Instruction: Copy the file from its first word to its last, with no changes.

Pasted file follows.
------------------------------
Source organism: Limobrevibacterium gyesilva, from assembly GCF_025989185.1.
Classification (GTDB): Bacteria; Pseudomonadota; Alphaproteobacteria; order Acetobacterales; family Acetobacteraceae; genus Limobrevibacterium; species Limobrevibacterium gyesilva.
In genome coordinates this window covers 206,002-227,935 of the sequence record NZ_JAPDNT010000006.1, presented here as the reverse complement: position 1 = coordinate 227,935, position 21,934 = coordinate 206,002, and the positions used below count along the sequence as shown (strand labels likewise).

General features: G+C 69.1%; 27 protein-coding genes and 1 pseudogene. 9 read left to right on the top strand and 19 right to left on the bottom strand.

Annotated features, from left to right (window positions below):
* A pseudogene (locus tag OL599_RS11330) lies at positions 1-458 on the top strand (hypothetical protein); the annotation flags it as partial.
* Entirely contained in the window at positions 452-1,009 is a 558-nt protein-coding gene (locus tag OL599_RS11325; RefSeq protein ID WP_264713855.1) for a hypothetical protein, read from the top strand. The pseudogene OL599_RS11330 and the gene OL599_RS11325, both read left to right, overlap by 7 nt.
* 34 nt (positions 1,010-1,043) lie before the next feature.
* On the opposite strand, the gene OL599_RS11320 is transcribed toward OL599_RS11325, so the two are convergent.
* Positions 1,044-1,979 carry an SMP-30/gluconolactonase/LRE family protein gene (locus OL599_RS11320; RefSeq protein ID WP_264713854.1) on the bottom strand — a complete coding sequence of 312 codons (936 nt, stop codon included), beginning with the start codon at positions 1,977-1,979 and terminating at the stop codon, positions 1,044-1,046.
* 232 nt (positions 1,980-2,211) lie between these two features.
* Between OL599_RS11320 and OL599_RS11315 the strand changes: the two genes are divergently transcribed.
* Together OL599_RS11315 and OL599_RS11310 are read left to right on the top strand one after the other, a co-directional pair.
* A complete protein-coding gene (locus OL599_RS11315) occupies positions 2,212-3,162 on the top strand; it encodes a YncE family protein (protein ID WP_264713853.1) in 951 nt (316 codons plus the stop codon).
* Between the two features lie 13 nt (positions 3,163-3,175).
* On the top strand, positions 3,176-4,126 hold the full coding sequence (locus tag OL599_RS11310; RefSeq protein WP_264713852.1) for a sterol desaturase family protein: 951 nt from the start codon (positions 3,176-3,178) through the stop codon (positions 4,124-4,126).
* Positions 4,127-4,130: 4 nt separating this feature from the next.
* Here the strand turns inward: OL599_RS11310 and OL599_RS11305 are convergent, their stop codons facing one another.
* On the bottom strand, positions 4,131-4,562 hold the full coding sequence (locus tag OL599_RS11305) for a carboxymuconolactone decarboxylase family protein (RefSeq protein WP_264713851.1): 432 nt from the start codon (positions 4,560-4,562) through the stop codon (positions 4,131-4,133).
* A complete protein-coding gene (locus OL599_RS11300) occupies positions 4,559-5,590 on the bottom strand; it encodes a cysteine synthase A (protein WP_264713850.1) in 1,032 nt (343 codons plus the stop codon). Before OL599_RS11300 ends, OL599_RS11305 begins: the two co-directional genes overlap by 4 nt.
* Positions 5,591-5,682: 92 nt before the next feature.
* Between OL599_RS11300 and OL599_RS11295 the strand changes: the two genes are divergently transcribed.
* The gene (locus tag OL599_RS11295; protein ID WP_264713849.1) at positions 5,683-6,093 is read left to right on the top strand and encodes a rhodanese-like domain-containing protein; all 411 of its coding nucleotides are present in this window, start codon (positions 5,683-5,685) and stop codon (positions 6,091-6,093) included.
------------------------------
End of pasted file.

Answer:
Source organism: Limobrevibacterium gyesilva, from assembly GCF_025989185.1.
Classification (GTDB): Bacteria; Pseudomonadota; Alphaproteobacteria; order Acetobacterales; family Acetobacteraceae; genus Limobrevibacterium; species Limobrevibacterium gyesilva.
In genome coordinates this window covers 206,002-227,935 of the sequence record NZ_JAPDNT010000006.1, presented here as the reverse complement: position 1 = coordinate 227,935, position 21,934 = coordinate 206,002, and the positions used below count along the sequence as shown (strand labels likewise).

General features: G+C 69.1%; 27 protein-coding genes and 1 pseudogene. 9 read left to right on the top strand and 19 right to left on the bottom strand.

Annotated features, from left to right (window positions below):
* A pseudogene (locus tag OL599_RS11330) lies at positions 1-458 on the top strand (hypothetical protein); the annotation flags it as partial.
* Entirely contained in the window at positions 452-1,009 is a 558-nt protein-coding gene (locus tag OL599_RS11325; RefSeq protein ID WP_264713855.1) for a hypothetical protein, read from the top strand. The pseudogene OL599_RS11330 and the gene OL599_RS11325, both read left to right, overlap by 7 nt.
* 34 nt (positions 1,010-1,043) lie before the next feature.
* On the opposite strand, the gene OL599_RS11320 is transcribed toward OL599_RS11325, so the two are convergent.
* Positions 1,044-1,979 carry an SMP-30/gluconolactonase/LRE family protein gene (locus OL599_RS11320; RefSeq protein ID WP_264713854.1) on the bottom strand — a complete coding sequence of 312 codons (936 nt, stop codon included), beginning with the start codon at positions 1,977-1,979 and terminating at the stop codon, positions 1,044-1,046.
* 232 nt (positions 1,980-2,211) lie between these two features.
* Between OL599_RS11320 and OL599_RS11315 the strand changes: the two genes are divergently transcribed.
* Together OL599_RS11315 and OL599_RS11310 are read left to right on the top strand one after the other, a co-directional pair.
* A complete protein-coding gene (locus OL599_RS11315) occupies positions 2,212-3,162 on the top strand; it encodes a YncE family protein (protein ID WP_264713853.1) in 951 nt (316 codons plus the stop codon).
* Between the two features lie 13 nt (positions 3,163-3,175).
* On the top strand, positions 3,176-4,126 hold the full coding sequence (locus tag OL599_RS11310; RefSeq protein WP_264713852.1) for a sterol desaturase family protein: 951 nt from the start codon (positions 3,176-3,178) through the stop codon (positions 4,124-4,126).
* Positions 4,127-4,130: 4 nt separating this feature from the next.
* Here the strand turns inward: OL599_RS11310 and OL599_RS11305 are convergent, their stop codons facing one another.
* On the bottom strand, positions 4,131-4,562 hold the full coding sequence (locus tag OL599_RS11305) for a carboxymuconolactone decarboxylase family protein (RefSeq protein WP_264713851.1): 432 nt from the start codon (positions 4,560-4,562) through the stop codon (positions 4,131-4,133).
* A complete protein-coding gene (locus OL599_RS11300) occupies positions 4,559-5,590 on the bottom strand; it encodes a cysteine synthase A (protein WP_264713850.1) in 1,032 nt (343 codons plus the stop codon). Before OL599_RS11300 ends, OL599_RS11305 begins: the two co-directional genes overlap by 4 nt.
* Positions 5,591-5,682: 92 nt before the next feature.
* Between OL599_RS11300 and OL599_RS11295 the strand changes: the two genes are divergently transcribed.
* The gene (locus tag OL599_RS11295; protein ID WP_264713849.1) at positions 5,683-6,093 is read left to right on the top strand and encodes a rhodanese-like domain-containing protein; all 411 of its coding nucleotides are present in this window, start codon (positions 5,683-5,685) and stop codon (positions 6,091-6,093) included.